The Rolling Stones – Live At Leeds (Live 1982)

Live At Leeds (Live 1982) (2012)


1. Under My Thumb 2. When The Whip Comes Down 3. Let’s Spend The Night Together 4. Shattered 5. Neighbors 6. Black Limousine 7. Just My Imagination 8. Twenty Flight Rock 9. Going To A Go-Go 10. Let Me Go 11. Time Is On My Side 12. Beast Of Burden 13. You Can’t Always Get What You Want 14. Band Intros 15. Little T&A 16. Angie 17. Tumbling Dice 18. She’s So Cold 19. Hang Fire 20. Miss You 21. Honky Tonk Women 22. Brown Sugar 23. Start Me Up 24. Jumpin’ Jack Flash 25. (I Can’t Get No) Satisfaction


From the European leg of the same tour Hampton Coliseum was drawn from, so there’s not really all that much reason for them to release this. Other than the fact that there are approximately 27 people in the world, including myself, who love the ’81-’82 touring era so damn much we could listen to shows from it all day and night. But that’s a pretty small portion of the market, you know? I’ve come to expect smarter business decisions from Mick at this point. Then again, maybe they chose this show just so they could call it Live At Leeds and confuse three or four people trying to buy the Who album enough that they would buy this instead. Every cent counts, dammit!

OK, even though the setlist is virtually identical to the one on Hampton (the only differences are that they dropped “Let It Bleed” and “Waiting On A Friend” and replaced them with “Angie,” which is hilarious because that’s about the last song this iteration of the Stones was equipped to play), there is enough to distinguish the shows to make them essential additions to any hardcore Stones fan’s treasured collection of Tattoo You tour recordings. (Would it make me a hipster if I said the bootleg Now We Need You More Than Ever of the show at ’81 Seattle show is better than either of the official Google Music thingies? Well, it is, so deal with it). For one, Live At Leeds documents the very last show of the tour, at Roundhay Park in Leeds, so it’s a bit more bombast to it, which inevitably creeps in at the end of any long tour. And although this show is still coke-fueled (in fact, they’re playing even faster here than they did on Hampton) and dominated by going-in-eight-directions-at-once guitar playing, it actually sounds like the band spared a few minutes on actually, you know, arranging the songs instead of just brutishly plowing through them. The playing is overall more controlled than it was on the American leg of the tour, probably owing to the influence of Bobby Keys, who joined the Stones on tour for the first time since ’73, and Chuck Leavell, who signed on to replace Ian McLagen as the second keyboards and who has been with the band ever since. Musical discipline isn’t exactly the reason I love this tour, but I can’t complain about the sharper focus of the guitar licks or that cool little double sax riff in “Black Limousine.” (I can and will, however, complain about Leavell’s icky 80s synths on “Miss You”). Hell, even Woody is somewhat lucid and plays a few nice solos to boot.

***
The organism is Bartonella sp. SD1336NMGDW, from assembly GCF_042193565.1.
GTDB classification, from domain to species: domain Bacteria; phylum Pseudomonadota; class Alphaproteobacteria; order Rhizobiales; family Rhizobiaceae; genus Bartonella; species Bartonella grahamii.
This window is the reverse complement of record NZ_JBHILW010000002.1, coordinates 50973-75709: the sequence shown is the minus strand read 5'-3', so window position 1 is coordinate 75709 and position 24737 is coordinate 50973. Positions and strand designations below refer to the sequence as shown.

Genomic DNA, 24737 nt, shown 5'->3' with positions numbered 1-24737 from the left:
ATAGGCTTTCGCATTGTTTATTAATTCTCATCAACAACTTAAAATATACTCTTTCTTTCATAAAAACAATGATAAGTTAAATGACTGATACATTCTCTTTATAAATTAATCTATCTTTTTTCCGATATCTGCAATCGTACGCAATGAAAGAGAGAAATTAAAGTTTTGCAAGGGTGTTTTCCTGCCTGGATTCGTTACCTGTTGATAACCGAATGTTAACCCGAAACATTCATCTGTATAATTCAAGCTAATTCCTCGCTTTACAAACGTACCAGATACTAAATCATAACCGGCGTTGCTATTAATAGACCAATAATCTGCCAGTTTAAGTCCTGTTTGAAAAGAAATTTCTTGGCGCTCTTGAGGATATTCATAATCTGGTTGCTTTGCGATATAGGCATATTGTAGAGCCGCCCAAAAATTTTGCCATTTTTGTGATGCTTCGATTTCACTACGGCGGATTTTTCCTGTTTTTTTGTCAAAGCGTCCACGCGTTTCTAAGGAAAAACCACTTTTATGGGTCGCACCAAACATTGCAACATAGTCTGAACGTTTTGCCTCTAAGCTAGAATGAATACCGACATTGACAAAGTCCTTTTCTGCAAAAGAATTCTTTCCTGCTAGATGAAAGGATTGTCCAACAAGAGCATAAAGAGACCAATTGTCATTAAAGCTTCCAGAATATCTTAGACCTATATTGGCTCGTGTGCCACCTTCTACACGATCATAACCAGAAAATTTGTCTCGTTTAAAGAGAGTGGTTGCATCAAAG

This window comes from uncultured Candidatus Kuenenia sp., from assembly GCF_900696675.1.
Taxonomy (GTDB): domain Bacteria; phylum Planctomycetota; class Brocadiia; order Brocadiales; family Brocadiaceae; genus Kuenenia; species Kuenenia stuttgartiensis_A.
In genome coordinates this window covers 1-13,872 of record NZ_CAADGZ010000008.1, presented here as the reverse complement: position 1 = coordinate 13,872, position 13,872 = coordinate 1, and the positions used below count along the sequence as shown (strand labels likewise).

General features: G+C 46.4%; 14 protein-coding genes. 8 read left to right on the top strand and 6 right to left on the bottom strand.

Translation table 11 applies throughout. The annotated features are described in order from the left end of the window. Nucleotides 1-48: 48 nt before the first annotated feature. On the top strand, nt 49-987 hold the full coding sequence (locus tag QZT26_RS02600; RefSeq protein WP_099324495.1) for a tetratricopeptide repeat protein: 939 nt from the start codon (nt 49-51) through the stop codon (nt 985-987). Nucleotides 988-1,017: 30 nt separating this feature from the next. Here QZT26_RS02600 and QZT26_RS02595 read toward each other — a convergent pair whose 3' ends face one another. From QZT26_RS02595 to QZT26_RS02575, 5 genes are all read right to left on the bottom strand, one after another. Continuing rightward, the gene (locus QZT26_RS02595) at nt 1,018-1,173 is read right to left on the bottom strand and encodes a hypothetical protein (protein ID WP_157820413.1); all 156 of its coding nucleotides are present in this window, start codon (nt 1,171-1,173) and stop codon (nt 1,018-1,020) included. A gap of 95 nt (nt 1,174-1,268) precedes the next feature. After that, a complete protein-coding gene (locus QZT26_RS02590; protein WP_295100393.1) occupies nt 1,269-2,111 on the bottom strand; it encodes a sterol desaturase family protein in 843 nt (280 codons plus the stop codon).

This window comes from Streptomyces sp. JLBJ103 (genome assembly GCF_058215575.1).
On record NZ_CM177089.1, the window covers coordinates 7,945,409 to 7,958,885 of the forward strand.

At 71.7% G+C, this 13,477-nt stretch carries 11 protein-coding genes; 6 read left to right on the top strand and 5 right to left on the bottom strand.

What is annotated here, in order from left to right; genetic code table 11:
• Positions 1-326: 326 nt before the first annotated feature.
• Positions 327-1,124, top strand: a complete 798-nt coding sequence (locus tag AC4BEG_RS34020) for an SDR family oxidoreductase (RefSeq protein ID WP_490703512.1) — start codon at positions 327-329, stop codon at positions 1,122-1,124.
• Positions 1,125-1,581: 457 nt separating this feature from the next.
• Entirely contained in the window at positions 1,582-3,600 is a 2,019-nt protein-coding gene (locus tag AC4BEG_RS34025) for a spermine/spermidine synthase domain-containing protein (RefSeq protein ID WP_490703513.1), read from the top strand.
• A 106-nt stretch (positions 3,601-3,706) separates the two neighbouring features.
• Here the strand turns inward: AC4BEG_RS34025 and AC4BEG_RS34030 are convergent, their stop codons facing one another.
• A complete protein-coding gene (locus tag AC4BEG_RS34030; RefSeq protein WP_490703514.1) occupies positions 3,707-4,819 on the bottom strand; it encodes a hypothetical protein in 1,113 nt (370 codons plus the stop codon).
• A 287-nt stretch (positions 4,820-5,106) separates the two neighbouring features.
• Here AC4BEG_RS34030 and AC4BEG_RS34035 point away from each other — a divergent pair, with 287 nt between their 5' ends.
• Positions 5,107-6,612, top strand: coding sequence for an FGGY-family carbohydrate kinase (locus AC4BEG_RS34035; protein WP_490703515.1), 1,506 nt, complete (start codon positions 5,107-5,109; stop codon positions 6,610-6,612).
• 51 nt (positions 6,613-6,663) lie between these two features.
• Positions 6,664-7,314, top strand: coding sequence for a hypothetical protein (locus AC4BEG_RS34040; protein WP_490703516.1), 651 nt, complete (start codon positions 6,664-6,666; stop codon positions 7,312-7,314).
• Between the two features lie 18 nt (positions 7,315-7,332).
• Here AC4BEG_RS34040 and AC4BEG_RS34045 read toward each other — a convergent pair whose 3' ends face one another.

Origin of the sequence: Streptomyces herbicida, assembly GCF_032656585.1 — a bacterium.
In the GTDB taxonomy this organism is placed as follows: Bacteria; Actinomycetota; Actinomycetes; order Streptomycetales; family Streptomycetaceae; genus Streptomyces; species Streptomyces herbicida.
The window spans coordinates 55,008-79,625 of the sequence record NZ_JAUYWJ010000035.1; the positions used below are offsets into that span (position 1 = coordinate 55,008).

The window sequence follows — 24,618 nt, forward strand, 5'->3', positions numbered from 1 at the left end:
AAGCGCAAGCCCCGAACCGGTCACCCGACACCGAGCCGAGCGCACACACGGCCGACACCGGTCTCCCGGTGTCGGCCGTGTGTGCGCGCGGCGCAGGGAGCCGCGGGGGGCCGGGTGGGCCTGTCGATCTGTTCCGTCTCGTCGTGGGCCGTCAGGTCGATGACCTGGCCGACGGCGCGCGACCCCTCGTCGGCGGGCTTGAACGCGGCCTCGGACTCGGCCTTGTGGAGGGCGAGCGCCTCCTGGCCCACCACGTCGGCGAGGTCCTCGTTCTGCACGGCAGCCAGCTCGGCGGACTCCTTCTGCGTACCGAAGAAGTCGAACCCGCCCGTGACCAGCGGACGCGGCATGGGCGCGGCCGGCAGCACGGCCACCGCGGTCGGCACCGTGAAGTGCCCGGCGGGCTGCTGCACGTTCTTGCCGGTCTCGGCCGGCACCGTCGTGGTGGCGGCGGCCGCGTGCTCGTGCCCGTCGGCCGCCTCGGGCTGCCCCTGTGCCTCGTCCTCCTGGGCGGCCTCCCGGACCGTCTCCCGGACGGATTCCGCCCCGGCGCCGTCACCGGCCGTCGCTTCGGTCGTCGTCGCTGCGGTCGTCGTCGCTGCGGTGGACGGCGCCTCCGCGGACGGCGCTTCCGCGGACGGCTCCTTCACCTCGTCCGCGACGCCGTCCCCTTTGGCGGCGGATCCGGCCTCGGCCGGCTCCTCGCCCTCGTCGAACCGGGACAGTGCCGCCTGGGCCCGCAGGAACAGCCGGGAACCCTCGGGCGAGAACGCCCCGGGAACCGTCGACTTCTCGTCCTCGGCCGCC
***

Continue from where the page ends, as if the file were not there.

Song-wise, like I said, this thing is pretty much exactly the same as Hampton, so for further analysis on those matters, allow me to direct you to my review of Hampton Coliseum (Live 1981). For further analysis on noted douchenozzle Dan Snyder desperately clinging to the enshrinement of a racist moniker with all his might, allow me to direct you below.






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